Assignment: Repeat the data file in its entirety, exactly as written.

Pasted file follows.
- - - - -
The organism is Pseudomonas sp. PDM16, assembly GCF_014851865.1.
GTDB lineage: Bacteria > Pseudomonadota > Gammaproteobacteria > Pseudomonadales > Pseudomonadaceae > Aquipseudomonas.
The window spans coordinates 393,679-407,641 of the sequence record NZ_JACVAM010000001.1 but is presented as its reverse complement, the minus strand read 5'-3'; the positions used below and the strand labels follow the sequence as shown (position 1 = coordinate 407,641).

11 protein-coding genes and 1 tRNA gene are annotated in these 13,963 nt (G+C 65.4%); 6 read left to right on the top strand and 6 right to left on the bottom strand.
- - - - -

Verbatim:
The organism is Pseudomonas sp. PDM16, assembly GCF_014851865.1.
GTDB lineage: Bacteria > Pseudomonadota > Gammaproteobacteria > Pseudomonadales > Pseudomonadaceae > Aquipseudomonas.
The window spans coordinates 393,679-407,641 of the sequence record NZ_JACVAM010000001.1 but is presented as its reverse complement, the minus strand read 5'-3'; the positions used below and the strand labels follow the sequence as shown (position 1 = coordinate 407,641).

11 protein-coding genes and 1 tRNA gene are annotated in these 13,963 nt (G+C 65.4%); 6 read left to right on the top strand and 6 right to left on the bottom strand.